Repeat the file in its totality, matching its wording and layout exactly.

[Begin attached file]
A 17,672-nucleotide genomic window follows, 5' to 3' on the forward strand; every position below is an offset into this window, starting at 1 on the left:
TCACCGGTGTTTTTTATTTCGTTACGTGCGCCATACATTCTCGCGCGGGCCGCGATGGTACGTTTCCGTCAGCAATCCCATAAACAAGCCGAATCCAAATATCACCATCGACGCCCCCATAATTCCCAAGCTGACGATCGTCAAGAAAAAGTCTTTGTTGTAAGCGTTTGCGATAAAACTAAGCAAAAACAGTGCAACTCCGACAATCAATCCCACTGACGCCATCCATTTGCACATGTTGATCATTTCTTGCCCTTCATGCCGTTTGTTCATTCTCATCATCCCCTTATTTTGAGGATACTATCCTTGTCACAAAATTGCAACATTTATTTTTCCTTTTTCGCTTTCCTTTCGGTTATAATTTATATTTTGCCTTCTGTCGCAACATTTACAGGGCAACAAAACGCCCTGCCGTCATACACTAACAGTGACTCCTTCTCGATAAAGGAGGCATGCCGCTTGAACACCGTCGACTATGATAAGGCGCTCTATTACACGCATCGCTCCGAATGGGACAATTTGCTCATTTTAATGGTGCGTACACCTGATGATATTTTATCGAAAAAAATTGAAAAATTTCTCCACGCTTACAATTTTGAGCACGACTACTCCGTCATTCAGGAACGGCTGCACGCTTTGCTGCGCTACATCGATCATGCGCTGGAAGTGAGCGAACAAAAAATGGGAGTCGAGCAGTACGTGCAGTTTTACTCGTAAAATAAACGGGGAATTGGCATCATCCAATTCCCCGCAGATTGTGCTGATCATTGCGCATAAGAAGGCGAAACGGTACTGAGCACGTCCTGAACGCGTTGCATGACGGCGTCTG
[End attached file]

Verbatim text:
A 17,672-nucleotide genomic window follows, 5' to 3' on the forward strand; every position below is an offset into this window, starting at 1 on the left:
TCACCGGTGTTTTTTATTTCGTTACGTGCGCCATACATTCTCGCGCGGGCCGCGATGGTACGTTTCCGTCAGCAATCCCATAAACAAGCCGAATCCAAATATCACCATCGACGCCCCCATAATTCCCAAGCTGACGATCGTCAAGAAAAAGTCTTTGTTGTAAGCGTTTGCGATAAAACTAAGCAAAAACAGTGCAACTCCGACAATCAATCCCACTGACGCCATCCATTTGCACATGTTGATCATTTCTTGCCCTTCATGCCGTTTGTTCATTCTCATCATCCCCTTATTTTGAGGATACTATCCTTGTCACAAAATTGCAACATTTATTTTTCCTTTTTCGCTTTCCTTTCGGTTATAATTTATATTTTGCCTTCTGTCGCAACATTTACAGGGCAACAAAACGCCCTGCCGTCATACACTAACAGTGACTCCTTCTCGATAAAGGAGGCATGCCGCTTGAACACCGTCGACTATGATAAGGCGCTCTATTACACGCATCGCTCCGAATGGGACAATTTGCTCATTTTAATGGTGCGTACACCTGATGATATTTTATCGAAAAAAATTGAAAAATTTCTCCACGCTTACAATTTTGAGCACGACTACTCCGTCATTCAGGAACGGCTGCACGCTTTGCTGCGCTACATCGATCATGCGCTGGAAGTGAGCGAACAAAAAATGGGAGTCGAGCAGTACGTGCAGTTTTACTCGTAAAATAAACGGGGAATTGGCATCATCCAATTCCCCGCAGATTGTGCTGATCATTGCGCATAAGAAGGCGAAACGGTACTGAGCACGTCCTGAACGCGTTGCATGACGGCGTCTG